Two swindlers, Allen (Joe Sawyer) and Flood (Murray Alper), posing as motion pictures producers, are selling fake stock in a movie and inducing the citizens of Sage City to invest their savings in a phony film which they say will star John Wayne. When Gene Autry (Gene Autry) and Frog Millhouse (Smiley Burnette) discover the producers are phony, they trail the pair to Mexico with the aid of their friend and reformed Mexican ex-bandit Pancho Grande (Harold Huber). There the trio suspects Allen and Flood's cohorts, Gibson (Sidney Blackmier) and Homer Gerard (Arthur Loft) are about to pull the same swindler on Don Carlos Alvarado (Julian Rivero), a wealthy, well-respected citizen of San Ramon who has agreed to finance the swindlers' movie in exchange for a role in the film for his daughter Maria Elena (Fay McKenzie). She falls in love with Gene who warns her about the dishonest promoters. They devise a plan to expose the crooks who then make a last-ditch effort to rob the bank-car ...Written by
Les Adams <firstname.lastname@example.org>
TOPS EVERY OTHER AUTRY HIT - Gene in his most likeable role...more songs...more thrills...more beautiful senoritas...a glamorous screen production that gives the most in entertainment and fun! (original poster)
Harold Huber at His Worst, Gene at His Second Best!
The plot of Gene Autry's 49th (out of 94) film revolves around that old "The Producers" gag in which suckers are fleeced by con men who are purporting to make a money-making movie. The robbers flee to Mexico, so naturally Gene and Frog follow suit.
At least this development give Gene a chance to sing his hit number, "South of the Border", early on in the piece. And this outing certainly proves a must-see for fans of Harold Huber (at his hammiest worst) and vivacious Fay McKenzie (whom Autry said on his "Melody Ranch" TV program was here making her movie debut. Not strictly true, although all her many previous parts were no more than bits. Gene also made a big point of the fact that Billy Gilbert was her uncle).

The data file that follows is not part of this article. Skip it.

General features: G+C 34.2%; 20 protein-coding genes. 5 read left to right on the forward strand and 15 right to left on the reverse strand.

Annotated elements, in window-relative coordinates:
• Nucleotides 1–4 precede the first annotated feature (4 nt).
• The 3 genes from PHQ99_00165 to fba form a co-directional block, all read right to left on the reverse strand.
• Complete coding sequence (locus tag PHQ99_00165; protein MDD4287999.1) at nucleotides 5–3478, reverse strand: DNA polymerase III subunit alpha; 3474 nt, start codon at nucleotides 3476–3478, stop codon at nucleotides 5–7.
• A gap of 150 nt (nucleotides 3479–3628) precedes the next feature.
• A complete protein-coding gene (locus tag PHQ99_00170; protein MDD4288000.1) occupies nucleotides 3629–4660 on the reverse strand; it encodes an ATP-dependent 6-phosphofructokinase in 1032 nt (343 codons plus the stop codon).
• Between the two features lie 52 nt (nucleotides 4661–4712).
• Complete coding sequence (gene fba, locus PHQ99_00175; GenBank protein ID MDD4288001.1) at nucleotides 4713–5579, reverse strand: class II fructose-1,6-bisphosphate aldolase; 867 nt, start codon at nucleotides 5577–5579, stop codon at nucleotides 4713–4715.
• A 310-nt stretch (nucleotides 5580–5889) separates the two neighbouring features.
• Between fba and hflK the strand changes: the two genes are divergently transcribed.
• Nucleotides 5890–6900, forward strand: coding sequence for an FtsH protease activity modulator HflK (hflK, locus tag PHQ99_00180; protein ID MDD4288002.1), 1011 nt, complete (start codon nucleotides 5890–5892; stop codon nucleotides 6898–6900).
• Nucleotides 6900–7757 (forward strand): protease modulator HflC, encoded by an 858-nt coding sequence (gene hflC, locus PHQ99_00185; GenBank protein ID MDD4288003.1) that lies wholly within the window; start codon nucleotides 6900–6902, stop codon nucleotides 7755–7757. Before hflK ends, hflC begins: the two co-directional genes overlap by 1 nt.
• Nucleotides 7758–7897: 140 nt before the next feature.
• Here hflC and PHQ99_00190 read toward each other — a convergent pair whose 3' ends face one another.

In other respects, the movie is extremely well produced. In fact production values are exceptionally lavish by "B" standards, with lots of colorfully-dressed extras running around strikingly designed sets, followed by a really extended action climax, packed full of picturesque shots of riders against stand-out natural backgrounds.
We are also treated to some thrilling stunts, although some are marred by obvious process screen effects. Particularly disconcerting is a manifestly fake climactic shot in which Gene is supposed to jump off a cliff into the back seat of a speeding convertible!
Perhaps it's just as well there's no action at all for the first half-hour, although we are handed a fair amount of stylish local color, including a fast track of Gene and his lady love strolling through the local markets and an even larger slice of ho-hum comic tomfoolery with Smiley Burnett playing stooge to the egregious Senor Huber.
2 of 3 people found this review helpful.
Was this review helpful to you?
| Report this